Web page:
Whine and Punishment

I couldn’t get my phone to connect to my car on the drive home this evening, so I was forced to listen to Radio 4 where I heard this:

It’s basically a female MP complaining how terrible her life became when she discovered her boyfriend – not husband – was a dick. Or at least, that’s what she says: we don’t get his side of the story. I’m not sure if I heard the whole thing, but she didn’t mention violence, just “abuse” which included him not speaking to her, hiding his salary, and refusing to help pay for a new sofa. MPs no longer have the brains or ability to manage anything difficult such as get Britain out of the EU or work within a budget, so instead they use the commons as a stage on which to dramatise their personal lives. There is absolutely no purpose to this woman reading out details of her bad relationships other than to seek attention, which seems to be the primary motivation of a lot of politicians these days.

Followed her speech, Radio 4 shared this story:

Scotland has become the first country in the UK to make it a criminal offence for parents to smack their children.

The ban on all physical punishment was backed overwhelmingly by 84 votes to 29 by the Scottish Parliament on Thursday afternoon.

The move will give children in Scotland the same protection from assault as adults when it comes into force.

Parents and carers are currently allowed to use “reasonable” physical force to discipline their children.

The smacking ban bill was introduced by Scottish Greens MSP John Finnie, a former police officer, who won the support of the SNP, Labour and Lib Dems as well as his own party and many children’s charities.

The irony is that a child raised with no discipline will become just the sort of narcissistic, manipulative adult the MP in the video claims made her life miserable. It’s one hell of a world these idiots are building for themselves, isn’t it?

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27 thoughts on “Whine and Punishment

  1. I’ve got some cognitive dissonance going here. I attended a school staffed by the sweepings of the prisons of Dublin. My theory was that if I got caned every day, I’d get used to it. It didn’t work. The teachers’ theory, that caning would make me a better pupil, didn’t work either.

    Raising my own children, who I loved and still do, sort of, I wasn’t going to brutalise them in the way that I had been. I did find that a smack on the hand worked better than two hours of counseling. They didn’t investigate the cupboard under the sink and they learned that anything on a table was out of bounds. They didn’t play with glass, razor blades and matches and didn’t stick knitting needles into power sockets to see what would happen. Teaching them that there were absolute Nos, with consequences that would be enforced, surely protected them from serious injury. When they saw my lifted finger that meant the next step would be a smack on the hand, they didn’t roll their eyes to carry on regardless. Also, the smack hurt my finger more than it hurt them.

    Maybe there’s a threshold. I’m sure that when physical punishment is accompanied by anger and a desire to inflict pain and terror, it’s wrong. If it leaves bruises and stripes on the bum, it’s wrong. Daily, gratuitous punishment ceases to have any effect. But discipline must have some teeth to be effective.

  2. I was desperately praying for her final line to be: “And that man…was Dominic Grieve.”

  3. Nine and a half minutes of self-indulgent twattery from a woman whose biggest claim to fame appears to be:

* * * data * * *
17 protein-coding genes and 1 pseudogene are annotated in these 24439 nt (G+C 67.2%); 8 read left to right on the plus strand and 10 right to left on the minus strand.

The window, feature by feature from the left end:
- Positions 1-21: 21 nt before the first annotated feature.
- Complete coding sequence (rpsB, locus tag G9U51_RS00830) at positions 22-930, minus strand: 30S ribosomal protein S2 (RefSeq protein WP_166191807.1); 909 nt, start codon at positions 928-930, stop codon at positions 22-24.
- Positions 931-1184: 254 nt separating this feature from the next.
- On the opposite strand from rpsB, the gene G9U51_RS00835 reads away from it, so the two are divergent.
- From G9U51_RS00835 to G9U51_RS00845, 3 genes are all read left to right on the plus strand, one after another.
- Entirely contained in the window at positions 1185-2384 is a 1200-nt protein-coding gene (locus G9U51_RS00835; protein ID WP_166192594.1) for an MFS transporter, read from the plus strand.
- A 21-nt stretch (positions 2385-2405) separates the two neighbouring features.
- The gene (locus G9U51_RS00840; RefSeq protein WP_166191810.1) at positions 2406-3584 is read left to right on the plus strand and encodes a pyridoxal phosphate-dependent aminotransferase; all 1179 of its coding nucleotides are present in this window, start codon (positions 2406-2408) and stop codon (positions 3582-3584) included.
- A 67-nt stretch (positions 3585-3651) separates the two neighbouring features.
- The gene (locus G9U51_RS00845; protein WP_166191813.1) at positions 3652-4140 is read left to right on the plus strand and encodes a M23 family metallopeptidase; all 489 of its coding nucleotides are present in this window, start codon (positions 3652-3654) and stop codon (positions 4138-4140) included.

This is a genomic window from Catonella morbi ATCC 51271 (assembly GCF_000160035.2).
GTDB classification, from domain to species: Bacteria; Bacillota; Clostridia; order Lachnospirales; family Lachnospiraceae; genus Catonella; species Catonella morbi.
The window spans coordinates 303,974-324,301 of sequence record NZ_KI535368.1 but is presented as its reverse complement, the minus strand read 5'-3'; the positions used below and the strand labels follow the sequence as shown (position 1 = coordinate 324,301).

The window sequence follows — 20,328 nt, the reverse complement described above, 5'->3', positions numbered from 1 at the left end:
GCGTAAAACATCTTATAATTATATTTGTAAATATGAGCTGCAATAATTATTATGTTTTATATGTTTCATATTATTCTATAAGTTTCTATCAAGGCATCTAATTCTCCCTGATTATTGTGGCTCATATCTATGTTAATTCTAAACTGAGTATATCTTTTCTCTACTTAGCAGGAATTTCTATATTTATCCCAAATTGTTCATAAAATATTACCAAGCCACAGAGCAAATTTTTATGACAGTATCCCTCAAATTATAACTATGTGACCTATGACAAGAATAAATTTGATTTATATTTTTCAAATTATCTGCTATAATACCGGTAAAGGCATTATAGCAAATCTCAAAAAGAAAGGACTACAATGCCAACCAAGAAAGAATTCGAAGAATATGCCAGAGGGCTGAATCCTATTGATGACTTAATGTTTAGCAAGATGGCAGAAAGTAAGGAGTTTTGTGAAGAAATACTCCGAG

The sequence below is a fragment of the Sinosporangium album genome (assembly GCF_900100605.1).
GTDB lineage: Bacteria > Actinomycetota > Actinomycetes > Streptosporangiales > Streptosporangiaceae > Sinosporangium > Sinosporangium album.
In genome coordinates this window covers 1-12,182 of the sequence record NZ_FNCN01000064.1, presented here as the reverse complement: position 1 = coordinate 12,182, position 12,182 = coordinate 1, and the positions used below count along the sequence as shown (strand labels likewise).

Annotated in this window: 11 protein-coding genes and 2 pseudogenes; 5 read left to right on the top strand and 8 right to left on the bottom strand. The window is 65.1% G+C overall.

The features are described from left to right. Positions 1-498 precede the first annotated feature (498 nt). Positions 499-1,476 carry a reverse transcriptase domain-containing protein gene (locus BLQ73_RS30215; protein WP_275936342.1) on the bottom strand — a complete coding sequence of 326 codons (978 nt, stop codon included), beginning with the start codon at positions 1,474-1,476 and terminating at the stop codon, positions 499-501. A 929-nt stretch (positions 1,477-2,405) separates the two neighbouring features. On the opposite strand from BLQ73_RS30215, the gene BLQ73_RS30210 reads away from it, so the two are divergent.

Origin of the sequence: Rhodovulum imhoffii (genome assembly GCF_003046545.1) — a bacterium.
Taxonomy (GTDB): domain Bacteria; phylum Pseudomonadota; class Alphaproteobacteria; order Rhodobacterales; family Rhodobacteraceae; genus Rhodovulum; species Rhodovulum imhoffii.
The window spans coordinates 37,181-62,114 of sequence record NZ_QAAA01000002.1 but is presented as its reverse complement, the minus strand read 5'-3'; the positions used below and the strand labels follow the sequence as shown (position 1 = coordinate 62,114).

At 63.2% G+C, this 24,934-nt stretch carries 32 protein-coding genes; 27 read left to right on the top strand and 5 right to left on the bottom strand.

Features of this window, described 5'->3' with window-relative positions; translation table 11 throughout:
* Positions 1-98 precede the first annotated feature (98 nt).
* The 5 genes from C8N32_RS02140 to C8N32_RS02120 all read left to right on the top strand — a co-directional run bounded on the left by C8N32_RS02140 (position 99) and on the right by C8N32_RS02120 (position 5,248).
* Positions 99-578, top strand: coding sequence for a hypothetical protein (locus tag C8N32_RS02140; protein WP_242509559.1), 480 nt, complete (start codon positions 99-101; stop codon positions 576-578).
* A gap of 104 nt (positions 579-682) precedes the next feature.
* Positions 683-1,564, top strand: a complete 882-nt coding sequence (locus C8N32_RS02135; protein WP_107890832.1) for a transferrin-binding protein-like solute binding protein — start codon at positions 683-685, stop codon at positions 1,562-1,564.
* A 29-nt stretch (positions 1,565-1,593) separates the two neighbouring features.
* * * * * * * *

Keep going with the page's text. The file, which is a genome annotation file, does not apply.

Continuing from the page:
In August 2018, Duffield attracted national media attention for supporting a student boycott of a Japanese-themed cocktail bar in her constituency and saying that it had “crossed the line from cultural appreciation to cultural appropriation” for dressing white women in kimonos and geisha-style make-up on its opening night. (Wikipedia)

  4. the Guardians take on it…

    “The Labour MP Rosie Duffield’s account of her own experience of domestic abuse left colleagues in tears in the Commons. The speech has been described as one of the most moving contributions ever given in parliament.

    After months of what she described as terrifying verbal abuse, humiliation and financial control unbeknown to her friends, family and colleagues, she described how she eventually gained the courage to leave a partner”

    I wonder what the ex-boyfriend thinks of all this.

  5. Are you seriously suggesting that it’s the ex-boyfriend who is the “narcissistic manipulative adult”?

  6. After months of what she described as terrifying verbal abuse, humiliation and financial control unbeknown to her friends, family and colleagues, she described how she eventually gained the courage to leave a partner”

    Oh FFS, what self respecting human (male or female) subjects themselves to MONTHS of abuse.

    And prey where did she “eventually” gain the “courage” to leave…maybe right before she ran for MP or maybe right after she won?

    One incidence of verbal abuse, humiliation, or financial control, would have seen me out of there tout sweet, let alone months of it. I’m ashamed to be the same gender as this pathetic imbecile.

  7. The financial control one baffles me. She complains he won’t reveal his salary then later says he refuses to work leaving her as the main breadwinner. So which is it? It sounds as though she’s heard “financial control” is a good device on which to hang ex-boyfriends, but hasn’t understood what it means.

  8. The current crop of MPs (of all political hues) are setting new records for weakness, incompetence, mendacity and downright stupidity.

    A good example is a recent speech by Jess Phillips where she began with caveats about how she might not be able to use correct parliamentary process and that she didn’t care. Really Jess? Are there any other professions where being proud of being incapable of doing your actual fucking job is acceptable?